I am very pleased to introduce this special edition of Michigan Privatization Report, dedicated to economic development policy. As an economist who has studied urban and regional economic development policy for almost 20 years, I am heartened to see the Mackinac Center take on these issues with such focus and thoroughness.
Historically, government's role in economic development has focused primarily on providing "public goods"-products and services such as roads or sewer systems that have typically not been provided by the private sector. In recent years, governments at all levels have embarked on a new strategy: giving money and tax relief to specific companies for specific purposes.
While government-driven state and local "economic development" policy schemes have been used in the United States for more than a century, the scale of recent economic development efforts is unprecedented. Many states have created dozens of programs that, in effect, give some officially approved businesses preferential status over other, similar businesses. These programs, as shown in the page 8 story on Cabela's Retail, result in direct government subsidies to competitors.
Government programs often start out with good intentions. They are billed as tools to encourage job creation and investment. They also provide a visible political benefit as elected officials cut the ribbon on a brand new factory or store presumably subsidized by one of the economic development programs.
But these programs, in turns out, have an Achilles' heel that works against their effectiveness. The effects of targeted tax incentive programs are zero-sum: Luring a company from one locality to another simply displaces jobs and investment. The programs don't create wealth, they simply redistribute it.
In addition, the programs are not costless: Someone is paying higher taxes to offset the tax break given to someone else. In short, one business's tax relief is another resident's tax burden.
Not surprisingly, most academic studies have concluded that targeted business incentive programs have little impact on economic growth or development. To the extent they have an impact, the programs offset anticompetitive features of the local tax system. Many states and localities, for example, grant tax abatements because property tax rates are high relative to their competitors. Unfortunately, with selective economic development programs, the reforms aren't broad-based-only a few companies capable of managing the political bureaucracy and approval process benefit.
These programs, however, face other problems that further limit their effectiveness. Economic development officials are not endowed with a unique or specialized understanding of how the economy works. They cannot reliably predict which businesses will succeed and which ones will fail.
Yet, that government bureaucrats can divine a level of knowledge unavailable to the most savvy Wall Street analyst is the underlying assumption upon which economic development programs are based. Economic development agencies are expected to grant selective incentives based on their belief that a business will do well. They must pick "winners" and "losers."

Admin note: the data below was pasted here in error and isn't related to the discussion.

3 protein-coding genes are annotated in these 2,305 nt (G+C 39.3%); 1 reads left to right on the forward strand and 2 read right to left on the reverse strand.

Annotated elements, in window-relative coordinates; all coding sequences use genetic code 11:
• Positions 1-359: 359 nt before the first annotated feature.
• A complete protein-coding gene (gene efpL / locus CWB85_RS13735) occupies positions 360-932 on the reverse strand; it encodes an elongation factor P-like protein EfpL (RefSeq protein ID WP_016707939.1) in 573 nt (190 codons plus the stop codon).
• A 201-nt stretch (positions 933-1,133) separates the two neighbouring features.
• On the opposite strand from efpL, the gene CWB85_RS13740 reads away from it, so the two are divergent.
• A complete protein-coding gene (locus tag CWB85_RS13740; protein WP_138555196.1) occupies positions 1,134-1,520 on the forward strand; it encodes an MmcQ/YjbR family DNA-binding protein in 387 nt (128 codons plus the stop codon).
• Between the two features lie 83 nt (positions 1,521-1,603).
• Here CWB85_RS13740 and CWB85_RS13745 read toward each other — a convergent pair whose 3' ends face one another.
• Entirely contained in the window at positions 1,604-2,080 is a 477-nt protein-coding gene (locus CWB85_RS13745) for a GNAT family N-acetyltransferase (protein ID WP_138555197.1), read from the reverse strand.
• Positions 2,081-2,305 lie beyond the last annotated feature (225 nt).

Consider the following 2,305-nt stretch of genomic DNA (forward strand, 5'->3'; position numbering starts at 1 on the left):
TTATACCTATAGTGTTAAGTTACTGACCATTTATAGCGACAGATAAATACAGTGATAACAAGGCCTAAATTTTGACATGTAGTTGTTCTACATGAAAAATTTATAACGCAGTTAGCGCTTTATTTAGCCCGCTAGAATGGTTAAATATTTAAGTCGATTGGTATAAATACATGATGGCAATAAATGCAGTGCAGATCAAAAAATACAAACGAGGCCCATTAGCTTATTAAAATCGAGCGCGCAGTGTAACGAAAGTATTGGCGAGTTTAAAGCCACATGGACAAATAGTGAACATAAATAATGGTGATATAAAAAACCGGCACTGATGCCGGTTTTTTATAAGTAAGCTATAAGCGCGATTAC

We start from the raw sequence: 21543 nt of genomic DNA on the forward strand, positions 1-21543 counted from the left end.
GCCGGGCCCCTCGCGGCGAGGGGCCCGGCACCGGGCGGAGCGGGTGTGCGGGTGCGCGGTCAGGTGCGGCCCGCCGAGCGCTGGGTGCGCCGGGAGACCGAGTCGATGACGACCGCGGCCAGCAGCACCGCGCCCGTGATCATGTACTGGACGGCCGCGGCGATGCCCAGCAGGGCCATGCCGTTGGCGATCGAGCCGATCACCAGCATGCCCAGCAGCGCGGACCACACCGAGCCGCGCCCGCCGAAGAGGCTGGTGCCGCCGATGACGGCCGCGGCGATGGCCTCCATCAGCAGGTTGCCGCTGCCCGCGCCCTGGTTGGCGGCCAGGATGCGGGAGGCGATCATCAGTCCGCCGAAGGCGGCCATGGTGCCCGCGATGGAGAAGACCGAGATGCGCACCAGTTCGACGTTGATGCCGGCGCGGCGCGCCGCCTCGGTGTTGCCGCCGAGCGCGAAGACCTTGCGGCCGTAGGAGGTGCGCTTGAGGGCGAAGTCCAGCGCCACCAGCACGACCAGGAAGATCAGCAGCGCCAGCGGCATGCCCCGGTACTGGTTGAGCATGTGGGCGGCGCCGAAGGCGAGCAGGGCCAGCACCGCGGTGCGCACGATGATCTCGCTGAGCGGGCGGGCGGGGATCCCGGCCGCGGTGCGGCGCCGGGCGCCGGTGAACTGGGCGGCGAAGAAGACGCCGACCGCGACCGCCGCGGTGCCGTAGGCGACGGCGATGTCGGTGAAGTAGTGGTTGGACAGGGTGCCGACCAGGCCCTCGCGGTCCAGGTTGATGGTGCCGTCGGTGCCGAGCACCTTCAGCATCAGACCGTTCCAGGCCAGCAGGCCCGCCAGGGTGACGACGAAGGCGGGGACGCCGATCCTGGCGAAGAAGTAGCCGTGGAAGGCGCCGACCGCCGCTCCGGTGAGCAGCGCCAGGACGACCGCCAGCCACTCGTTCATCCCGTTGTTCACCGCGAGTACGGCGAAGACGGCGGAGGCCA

Even this issue fails to grapple with the most salient weakness of these programs-equity. These programs are inherently unfair. In fact, their very nature is to discriminate-to select some business for advantage over others no less worthy.
Businesses do not have equal access to the process by which these decisions are made. Indeed, the vast majority of businesses will never even have the opportunity to submit an application for special tax favors. Only those businesses knowledgeable of the state's application process, which possess staffs able to fill out the many forms involved, lobby state legislators and bureaucrats, and negotiate favorable terms, have a reasonable chance of securing the benefits. The vast majority of small- and medium-sized businesses lose out with these programs. They pay higher taxes to support the state's subsidy of their competitors.
Instead, state economic development policy should focus on creating a favorable climate for all investment and job creation. A state-orchestrated industrial policy-where public officials determine which investors and businesses deserve preferable treatment-will not achieve this goal. An economic development policy that relies on bestowing benefits on some businesses may create a "favorable" environment for those businesses, but this will be at the expense of the vast majority of Michigan businesses.
Michigan residents should recognize the limited benefits and inequities inherent in an economic development policy focused on giving tax breaks and subsidies to a select few businesses. Instead, they should look toward broad- based tax and regulatory reform to create a business climate that encourages statewide investment and job creation.
Michigan legislators would do well to consider the recommendations in this MPR and privatize targeted economic development programs in favor of continued overall tax and regulatory relief.
Dr. Staley is president of The Buckeye Institute for Public Policy Solutions in Ohio and an adjunct scholar with the Mackinac Center for Public Policy.